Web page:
Not every data problem is a ‘Big’ Data problem
Both regulators and senior management expect banks to get more from their data. The range of information available from both internal and external environments has grown dramatically in recent years, presenting unprecedented opportunities for quantitative risk assessment and decision-making. Yet at the same time, banks are struggling both to manage expanding data volumes, and to derive meaningful insight from increasingly “noisy” information. Data management, once viewed as purely an IT issue, is now increasingly recognised as an area in which effective solutions depend on close collaboration between business and technology communities.
These challenges are driving significant interest in the use of “Big Data” in financial services. By dividing data storage and query processing into chunks that can run on cheap, scalable hardware, Big Data solutions open up previously unaffordable opportunities to mine vast volumes of raw data.
The prospect of next-generation analytics capabilities, with minimal infrastructure costs, makes for a compelling proposition – one which software vendors have seized upon with a growing number of Big Data platforms looking to enter the banking sector.
Whilst the interest is clearly fuelled by the prospect of a competitive advantage in a cost-pressured environment,
banks should be prepared to challenge industry hype when making specific investment decisions. Big Data is not a generic “silver bullet” to address any data challenge; nor is it a one-size-fits-all solution, where the same approach works in any situation. The image of a bank’s entire data set flowing into a massive data lake, from which it can be used across any business for any purpose, makes for a compelling sales pitch – but it oversimplifies the business reality.
Consider the commonly-cited ‘3 Vs’ of Big Data – Volume, Velocity and Variety. The Big Data premise takes these as three demands to be met in parallel – i.e. to process high data volumes (> 1 petabyte) at high speed, whilst handling information in a wide variety of structured and unstructured forms. This is not always case. There are indeed legitimate uses for “high variety” data in banking – the main ones cited being web-driven customer analytics for sales support, product development and credit risk profiling. However, there remain far more use cases for low-variety data – data which is uniform in structure, with each fact being easy to capture, substantiate and transform via standard, repeatable processes. This is most clearly evident in regulatory reporting: regulators want consistency and transparency in how their returns are sourced and prepared, and are unlikely to be satisfied by explanations that “it all just comes out of the data lake…”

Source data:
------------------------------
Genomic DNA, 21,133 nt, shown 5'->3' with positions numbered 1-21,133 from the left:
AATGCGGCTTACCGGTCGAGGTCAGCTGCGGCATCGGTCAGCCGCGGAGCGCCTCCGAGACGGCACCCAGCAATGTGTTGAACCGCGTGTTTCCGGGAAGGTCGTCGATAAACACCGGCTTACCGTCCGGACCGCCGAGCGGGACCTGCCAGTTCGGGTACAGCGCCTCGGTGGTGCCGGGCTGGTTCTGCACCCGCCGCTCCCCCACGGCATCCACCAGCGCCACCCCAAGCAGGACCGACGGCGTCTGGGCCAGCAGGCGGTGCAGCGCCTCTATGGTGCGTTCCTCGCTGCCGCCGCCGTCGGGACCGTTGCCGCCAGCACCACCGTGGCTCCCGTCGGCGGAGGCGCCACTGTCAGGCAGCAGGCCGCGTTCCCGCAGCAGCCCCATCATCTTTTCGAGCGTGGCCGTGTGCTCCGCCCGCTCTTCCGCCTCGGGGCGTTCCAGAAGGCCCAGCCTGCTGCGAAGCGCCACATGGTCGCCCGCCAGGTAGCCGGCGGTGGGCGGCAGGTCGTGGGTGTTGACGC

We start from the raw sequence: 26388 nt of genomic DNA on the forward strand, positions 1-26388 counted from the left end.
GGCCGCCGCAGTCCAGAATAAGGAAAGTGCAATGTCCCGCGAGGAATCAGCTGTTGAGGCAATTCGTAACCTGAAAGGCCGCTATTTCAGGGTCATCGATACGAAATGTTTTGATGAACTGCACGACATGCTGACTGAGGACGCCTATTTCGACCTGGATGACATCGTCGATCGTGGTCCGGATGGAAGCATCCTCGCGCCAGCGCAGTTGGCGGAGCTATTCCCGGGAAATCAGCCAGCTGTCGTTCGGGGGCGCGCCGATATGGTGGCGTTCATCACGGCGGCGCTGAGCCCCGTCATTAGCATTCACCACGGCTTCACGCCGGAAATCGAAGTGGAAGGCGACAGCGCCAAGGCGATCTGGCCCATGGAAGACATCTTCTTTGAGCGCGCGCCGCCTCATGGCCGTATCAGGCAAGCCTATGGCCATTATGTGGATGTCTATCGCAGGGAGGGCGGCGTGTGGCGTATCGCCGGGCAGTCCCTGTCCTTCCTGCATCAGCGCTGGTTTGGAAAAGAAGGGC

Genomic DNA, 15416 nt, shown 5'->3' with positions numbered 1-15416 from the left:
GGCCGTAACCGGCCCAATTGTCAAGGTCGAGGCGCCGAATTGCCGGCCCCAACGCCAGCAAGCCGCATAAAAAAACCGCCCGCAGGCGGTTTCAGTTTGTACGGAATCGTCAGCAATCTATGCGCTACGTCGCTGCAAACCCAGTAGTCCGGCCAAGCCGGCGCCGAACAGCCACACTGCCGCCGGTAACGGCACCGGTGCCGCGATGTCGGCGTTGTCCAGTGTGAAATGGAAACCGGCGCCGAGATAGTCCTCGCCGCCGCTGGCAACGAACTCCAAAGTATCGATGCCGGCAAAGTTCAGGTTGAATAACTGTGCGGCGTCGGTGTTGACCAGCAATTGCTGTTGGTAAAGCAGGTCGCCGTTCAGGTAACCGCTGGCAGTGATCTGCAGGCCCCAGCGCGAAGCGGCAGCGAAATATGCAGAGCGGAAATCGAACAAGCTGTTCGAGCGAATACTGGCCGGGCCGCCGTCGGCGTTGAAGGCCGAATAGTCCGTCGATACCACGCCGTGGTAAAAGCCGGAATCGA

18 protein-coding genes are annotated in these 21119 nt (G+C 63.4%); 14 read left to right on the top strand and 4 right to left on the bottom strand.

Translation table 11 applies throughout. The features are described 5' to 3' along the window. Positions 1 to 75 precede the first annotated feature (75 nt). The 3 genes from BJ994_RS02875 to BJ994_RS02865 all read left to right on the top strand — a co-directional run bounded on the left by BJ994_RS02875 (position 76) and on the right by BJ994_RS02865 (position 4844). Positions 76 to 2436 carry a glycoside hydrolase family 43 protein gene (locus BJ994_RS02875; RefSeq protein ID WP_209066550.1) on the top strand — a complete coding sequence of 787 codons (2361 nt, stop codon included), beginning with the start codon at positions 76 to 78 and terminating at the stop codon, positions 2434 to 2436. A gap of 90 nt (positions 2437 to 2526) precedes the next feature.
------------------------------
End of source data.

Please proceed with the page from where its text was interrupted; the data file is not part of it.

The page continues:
We can therefore expect that in the near term, the majority of successful use cases will feature more of a hybrid approach. Mid-to-large volume data lakes can be built to leverage distributed storage and parallel processing, but applied to data models which are more traditionally structured at the logical level, based on pre-defined data requirements. Whilst it may not meet a purist definition of “Big” data, this may offer Big Data vendors a foothold from which to build up to more fully-fledged applications.
Even then, banks shouldn’t forget to ask the question, “Do I need a ‘Big’ Data solution at all?” It’s not uncommon for direction on the target solution to be set by the IT community before data requirements are well understood, and we may yet see examples where the Big Data route delivers poor return on investment compared to more traditional options. Navigating this decision requires both the owners of the business need, and the IT community supporting them, to share a clear understanding on the problem to be solved.
Big Data is already regarded as a significant tool in banks’ technology arsenal – but it will be this partnership between the business and technology that determines where it’s able to add real value.